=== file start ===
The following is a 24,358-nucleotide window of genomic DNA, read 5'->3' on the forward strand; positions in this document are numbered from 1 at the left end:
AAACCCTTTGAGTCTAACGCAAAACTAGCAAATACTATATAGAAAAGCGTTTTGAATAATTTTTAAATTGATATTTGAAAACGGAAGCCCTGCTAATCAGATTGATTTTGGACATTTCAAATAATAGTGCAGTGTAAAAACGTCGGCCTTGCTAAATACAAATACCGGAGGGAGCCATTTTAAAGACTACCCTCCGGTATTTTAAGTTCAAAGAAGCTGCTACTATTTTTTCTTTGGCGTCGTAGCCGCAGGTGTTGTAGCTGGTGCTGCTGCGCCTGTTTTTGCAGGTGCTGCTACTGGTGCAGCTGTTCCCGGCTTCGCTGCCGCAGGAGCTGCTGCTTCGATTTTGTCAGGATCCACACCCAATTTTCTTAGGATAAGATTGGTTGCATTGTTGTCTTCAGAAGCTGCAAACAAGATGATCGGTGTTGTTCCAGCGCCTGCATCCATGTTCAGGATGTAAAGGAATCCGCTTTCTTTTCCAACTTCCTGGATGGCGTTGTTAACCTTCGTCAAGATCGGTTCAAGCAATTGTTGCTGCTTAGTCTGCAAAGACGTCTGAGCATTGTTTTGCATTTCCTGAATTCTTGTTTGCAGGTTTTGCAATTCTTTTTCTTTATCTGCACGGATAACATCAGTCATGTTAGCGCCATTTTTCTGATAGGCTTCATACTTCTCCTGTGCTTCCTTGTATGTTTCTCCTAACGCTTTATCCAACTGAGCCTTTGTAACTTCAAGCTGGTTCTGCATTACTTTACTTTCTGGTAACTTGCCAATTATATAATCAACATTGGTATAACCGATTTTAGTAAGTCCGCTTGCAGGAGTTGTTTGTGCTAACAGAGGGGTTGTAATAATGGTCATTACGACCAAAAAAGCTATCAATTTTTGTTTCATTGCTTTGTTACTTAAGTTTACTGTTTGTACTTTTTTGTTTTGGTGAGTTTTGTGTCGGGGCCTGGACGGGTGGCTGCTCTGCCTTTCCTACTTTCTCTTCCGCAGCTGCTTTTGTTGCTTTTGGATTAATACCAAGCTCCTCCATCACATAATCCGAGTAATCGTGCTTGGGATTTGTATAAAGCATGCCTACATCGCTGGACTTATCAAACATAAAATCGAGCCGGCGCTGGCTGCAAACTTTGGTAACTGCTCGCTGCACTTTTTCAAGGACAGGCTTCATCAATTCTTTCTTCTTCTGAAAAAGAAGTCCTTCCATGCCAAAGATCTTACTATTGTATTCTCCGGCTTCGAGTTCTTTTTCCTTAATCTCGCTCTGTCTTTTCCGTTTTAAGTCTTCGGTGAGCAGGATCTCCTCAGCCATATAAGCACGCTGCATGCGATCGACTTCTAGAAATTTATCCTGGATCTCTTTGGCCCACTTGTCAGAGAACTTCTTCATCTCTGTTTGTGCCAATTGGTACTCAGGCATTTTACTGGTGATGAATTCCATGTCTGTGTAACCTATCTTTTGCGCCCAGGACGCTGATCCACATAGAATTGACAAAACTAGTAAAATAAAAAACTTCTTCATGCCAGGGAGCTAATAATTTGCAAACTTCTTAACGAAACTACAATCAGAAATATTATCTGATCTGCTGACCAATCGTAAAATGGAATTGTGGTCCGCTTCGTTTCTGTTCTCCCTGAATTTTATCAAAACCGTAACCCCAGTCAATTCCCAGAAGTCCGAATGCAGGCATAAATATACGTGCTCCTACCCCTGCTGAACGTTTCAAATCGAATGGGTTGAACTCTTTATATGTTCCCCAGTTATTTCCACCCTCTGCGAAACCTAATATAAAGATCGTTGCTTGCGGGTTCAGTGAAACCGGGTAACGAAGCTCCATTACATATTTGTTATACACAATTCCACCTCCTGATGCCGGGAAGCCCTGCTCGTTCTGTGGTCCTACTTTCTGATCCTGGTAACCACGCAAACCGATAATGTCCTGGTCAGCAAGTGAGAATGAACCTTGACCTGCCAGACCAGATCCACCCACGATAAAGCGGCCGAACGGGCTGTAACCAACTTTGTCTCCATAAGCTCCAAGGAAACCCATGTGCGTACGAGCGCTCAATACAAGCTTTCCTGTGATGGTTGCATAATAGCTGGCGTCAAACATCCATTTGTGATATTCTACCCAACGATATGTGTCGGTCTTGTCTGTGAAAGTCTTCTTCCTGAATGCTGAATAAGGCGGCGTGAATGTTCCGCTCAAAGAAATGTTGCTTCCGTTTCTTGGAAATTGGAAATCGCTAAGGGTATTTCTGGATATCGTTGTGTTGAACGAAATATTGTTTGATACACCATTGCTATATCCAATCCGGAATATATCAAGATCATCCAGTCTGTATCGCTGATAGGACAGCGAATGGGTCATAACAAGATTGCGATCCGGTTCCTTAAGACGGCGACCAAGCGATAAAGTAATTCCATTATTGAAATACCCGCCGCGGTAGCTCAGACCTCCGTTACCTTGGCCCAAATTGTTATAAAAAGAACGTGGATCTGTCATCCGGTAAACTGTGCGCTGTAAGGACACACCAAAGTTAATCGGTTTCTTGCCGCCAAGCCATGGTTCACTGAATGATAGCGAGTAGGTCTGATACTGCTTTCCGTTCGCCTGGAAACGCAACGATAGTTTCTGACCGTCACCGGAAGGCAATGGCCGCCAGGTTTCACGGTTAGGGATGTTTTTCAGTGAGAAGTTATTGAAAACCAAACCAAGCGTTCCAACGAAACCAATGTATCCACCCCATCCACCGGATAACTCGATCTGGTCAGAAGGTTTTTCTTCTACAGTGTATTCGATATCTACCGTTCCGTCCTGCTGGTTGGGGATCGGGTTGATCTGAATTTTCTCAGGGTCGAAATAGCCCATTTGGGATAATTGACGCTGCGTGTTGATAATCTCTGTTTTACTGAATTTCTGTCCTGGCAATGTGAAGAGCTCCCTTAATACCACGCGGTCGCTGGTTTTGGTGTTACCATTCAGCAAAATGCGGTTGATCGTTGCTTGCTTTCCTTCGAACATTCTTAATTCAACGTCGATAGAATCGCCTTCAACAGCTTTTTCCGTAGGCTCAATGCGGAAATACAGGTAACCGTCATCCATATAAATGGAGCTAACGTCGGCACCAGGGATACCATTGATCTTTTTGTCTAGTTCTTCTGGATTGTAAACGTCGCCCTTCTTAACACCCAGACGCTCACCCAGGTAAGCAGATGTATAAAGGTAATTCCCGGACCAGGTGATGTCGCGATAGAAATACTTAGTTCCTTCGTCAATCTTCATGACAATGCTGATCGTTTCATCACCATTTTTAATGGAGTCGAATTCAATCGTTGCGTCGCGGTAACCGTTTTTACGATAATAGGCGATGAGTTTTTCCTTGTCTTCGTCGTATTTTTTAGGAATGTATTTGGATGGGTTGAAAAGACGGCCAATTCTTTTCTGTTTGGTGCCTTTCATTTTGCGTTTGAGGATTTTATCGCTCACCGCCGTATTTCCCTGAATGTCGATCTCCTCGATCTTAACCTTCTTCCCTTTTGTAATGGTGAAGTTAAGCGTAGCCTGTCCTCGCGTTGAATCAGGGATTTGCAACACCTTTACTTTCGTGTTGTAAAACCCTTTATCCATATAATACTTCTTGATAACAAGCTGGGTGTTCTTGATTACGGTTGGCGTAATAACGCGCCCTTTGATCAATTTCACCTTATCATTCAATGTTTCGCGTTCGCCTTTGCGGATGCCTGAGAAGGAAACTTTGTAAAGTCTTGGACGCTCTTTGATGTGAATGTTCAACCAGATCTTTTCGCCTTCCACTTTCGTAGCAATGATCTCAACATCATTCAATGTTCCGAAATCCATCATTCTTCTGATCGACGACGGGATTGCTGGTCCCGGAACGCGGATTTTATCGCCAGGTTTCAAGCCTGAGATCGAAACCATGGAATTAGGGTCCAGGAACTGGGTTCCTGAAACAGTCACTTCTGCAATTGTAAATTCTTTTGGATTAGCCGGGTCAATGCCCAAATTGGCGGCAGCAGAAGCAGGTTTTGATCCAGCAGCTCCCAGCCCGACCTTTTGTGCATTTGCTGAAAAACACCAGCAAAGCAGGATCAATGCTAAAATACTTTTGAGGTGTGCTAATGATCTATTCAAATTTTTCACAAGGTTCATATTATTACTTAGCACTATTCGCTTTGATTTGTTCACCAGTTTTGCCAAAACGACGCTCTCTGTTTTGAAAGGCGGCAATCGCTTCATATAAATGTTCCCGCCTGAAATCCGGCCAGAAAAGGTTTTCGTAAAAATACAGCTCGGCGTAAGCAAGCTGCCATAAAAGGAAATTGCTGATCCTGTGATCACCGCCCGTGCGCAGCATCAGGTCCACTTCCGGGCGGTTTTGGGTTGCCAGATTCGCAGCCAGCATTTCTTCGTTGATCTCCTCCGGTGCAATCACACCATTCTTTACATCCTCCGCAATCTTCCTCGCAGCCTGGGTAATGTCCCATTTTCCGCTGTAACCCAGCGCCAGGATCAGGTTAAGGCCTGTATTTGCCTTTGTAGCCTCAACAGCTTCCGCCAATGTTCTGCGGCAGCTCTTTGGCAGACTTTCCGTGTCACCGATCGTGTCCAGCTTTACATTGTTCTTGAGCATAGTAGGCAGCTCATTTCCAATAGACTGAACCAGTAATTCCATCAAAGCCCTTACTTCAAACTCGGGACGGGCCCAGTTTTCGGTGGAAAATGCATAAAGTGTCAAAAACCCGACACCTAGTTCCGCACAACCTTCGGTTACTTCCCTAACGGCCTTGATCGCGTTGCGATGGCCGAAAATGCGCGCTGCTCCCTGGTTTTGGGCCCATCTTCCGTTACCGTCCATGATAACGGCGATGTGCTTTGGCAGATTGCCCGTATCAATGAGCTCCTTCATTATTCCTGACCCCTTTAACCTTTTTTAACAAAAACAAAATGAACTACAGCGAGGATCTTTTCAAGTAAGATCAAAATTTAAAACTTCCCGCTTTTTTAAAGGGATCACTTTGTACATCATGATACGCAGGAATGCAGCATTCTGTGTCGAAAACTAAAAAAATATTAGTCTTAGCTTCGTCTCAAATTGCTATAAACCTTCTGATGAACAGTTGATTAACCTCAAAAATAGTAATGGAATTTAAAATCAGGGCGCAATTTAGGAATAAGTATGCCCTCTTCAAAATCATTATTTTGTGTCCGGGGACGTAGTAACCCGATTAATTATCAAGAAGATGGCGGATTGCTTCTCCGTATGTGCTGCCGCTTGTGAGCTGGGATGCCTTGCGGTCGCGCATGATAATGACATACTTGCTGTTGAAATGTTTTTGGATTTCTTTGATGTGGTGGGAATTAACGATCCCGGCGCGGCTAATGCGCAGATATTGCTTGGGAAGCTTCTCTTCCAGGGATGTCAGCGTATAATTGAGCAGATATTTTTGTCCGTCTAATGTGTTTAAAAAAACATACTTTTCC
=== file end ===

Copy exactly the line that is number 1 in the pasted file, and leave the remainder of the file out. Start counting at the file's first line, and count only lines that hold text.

The following is a 24,358-nucleotide window of genomic DNA, read 5'->3' on the forward strand; positions in this document are numbered from 1 at the left end: